An Ol’ Broad’s Ramblings

February 12, 2007


Filed under: Healthcare, Uncategorized — olbroad @ 7:27

Does U.S. law targeting illegal immigrants hurt citizens?

A total of 14,034 people, roughly half of them children, were denied or lost health insurance through state health programs last year because of a new federal law that requires proof of citizenship and identity.

When my grand-kids were born, my daughter had to fill out papers to get them social security numbers. All LEGAL babies seem to be issued those annoying numbers. What’s the problem?

Children, for instance, generally do not have photo identification. The state is putting in place a new procedure that will let parents sign an affidavit stating that their children are citizens.

And people aren’t going to lie, right?

“We are striving to insure all kids,” said Jon Peacock, research director of the Wisconsin Council on Children and Families. “But as we move forward, there are more barriers being created that are keeping kids out of these programs.”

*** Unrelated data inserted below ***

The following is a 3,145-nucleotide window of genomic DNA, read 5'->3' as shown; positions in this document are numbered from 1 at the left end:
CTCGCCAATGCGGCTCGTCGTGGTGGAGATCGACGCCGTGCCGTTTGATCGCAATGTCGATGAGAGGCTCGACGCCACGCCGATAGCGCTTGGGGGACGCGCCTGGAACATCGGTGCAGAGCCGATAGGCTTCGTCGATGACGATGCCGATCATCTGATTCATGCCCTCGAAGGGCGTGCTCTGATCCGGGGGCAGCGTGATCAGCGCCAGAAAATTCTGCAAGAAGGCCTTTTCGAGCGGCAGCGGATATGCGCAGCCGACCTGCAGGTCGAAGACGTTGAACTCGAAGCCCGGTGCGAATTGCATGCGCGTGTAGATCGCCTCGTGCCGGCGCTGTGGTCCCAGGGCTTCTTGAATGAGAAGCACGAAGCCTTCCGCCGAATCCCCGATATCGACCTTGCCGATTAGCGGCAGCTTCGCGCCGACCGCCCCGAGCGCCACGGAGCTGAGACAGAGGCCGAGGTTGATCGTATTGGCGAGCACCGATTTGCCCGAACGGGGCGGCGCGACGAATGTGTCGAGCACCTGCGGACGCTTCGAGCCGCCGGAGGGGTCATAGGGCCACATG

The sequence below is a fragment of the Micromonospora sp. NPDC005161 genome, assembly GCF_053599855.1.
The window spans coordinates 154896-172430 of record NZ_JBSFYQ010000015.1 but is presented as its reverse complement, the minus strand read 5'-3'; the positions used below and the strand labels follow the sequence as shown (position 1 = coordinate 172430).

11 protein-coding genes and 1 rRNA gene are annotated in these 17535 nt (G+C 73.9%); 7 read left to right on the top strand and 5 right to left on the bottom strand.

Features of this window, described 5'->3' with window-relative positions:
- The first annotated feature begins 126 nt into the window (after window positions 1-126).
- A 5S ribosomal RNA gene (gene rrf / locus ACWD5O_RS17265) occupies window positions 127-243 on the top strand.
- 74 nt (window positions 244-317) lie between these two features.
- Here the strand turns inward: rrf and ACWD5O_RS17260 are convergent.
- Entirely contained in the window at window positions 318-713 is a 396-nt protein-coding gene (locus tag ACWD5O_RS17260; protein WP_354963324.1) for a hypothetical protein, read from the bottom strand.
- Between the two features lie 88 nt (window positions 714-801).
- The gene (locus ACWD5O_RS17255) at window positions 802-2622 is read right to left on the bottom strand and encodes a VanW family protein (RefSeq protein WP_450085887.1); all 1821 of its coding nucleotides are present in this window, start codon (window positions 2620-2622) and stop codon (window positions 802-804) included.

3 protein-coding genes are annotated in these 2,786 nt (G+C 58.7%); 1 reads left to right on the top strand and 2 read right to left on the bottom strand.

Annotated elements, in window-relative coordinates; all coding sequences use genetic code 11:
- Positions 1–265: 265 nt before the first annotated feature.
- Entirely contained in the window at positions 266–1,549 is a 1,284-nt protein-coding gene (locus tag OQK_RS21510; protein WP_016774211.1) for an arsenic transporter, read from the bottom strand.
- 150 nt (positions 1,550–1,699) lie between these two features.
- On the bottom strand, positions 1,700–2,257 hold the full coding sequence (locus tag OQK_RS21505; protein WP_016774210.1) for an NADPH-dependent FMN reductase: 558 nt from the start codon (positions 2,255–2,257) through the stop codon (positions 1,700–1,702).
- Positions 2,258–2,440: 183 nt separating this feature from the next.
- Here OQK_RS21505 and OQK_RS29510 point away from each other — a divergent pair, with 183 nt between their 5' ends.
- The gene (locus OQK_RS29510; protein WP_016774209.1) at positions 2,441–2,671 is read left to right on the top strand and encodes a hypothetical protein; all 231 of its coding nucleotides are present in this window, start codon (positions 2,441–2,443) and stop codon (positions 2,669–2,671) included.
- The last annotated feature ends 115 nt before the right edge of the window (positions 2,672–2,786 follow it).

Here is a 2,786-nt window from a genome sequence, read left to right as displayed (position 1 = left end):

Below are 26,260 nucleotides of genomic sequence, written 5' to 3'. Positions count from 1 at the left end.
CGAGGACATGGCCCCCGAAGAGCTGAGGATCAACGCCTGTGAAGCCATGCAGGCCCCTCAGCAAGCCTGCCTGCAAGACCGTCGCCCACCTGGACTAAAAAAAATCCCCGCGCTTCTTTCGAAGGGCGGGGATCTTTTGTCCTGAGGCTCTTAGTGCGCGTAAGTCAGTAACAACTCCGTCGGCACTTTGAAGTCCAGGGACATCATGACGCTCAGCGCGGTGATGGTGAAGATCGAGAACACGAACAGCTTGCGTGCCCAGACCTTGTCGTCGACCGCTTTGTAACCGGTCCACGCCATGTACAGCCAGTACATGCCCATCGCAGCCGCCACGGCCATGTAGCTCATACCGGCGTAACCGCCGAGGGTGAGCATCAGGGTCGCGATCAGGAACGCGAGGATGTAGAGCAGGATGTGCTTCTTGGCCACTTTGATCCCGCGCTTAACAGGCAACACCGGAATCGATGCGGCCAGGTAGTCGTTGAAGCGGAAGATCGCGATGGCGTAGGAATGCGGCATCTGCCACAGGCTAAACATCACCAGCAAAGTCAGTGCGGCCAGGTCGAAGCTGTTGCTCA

I believe quite strongly in charity, just ask Mr. Ol’ Broad. The proof of that is the ridiculous number of “gimme money” mail I get on a daily basis, and the many that get sent back with my return address and a check. So, what I’m wondering is why the government feels it necessary to insure every child in the country with the public’s tax money.

The ideal proof of citizenship is a passport, certificate of naturalization or certificate of U.S. citizenship, all forms of citizenship with photo identification. But most people who qualify for state health programs don’t have passports. People born in the United States don’t have certificates of naturalization or citizenship.

Birth certificates and other records also are acceptable. The catch: People also must produce photo identification.

Both of my grand-kids have had photo I.D. for years! It’s not that hard to get one, and they aren’t that expensive. Provide a birth certificate, then provide a low cost I.D. I don’t understand why a little piece of plastic has to cost more than $5 anyway! (But then, what do I know!)

(Ooops!  This was suppose to be posted this morning and ended up in drafts. )


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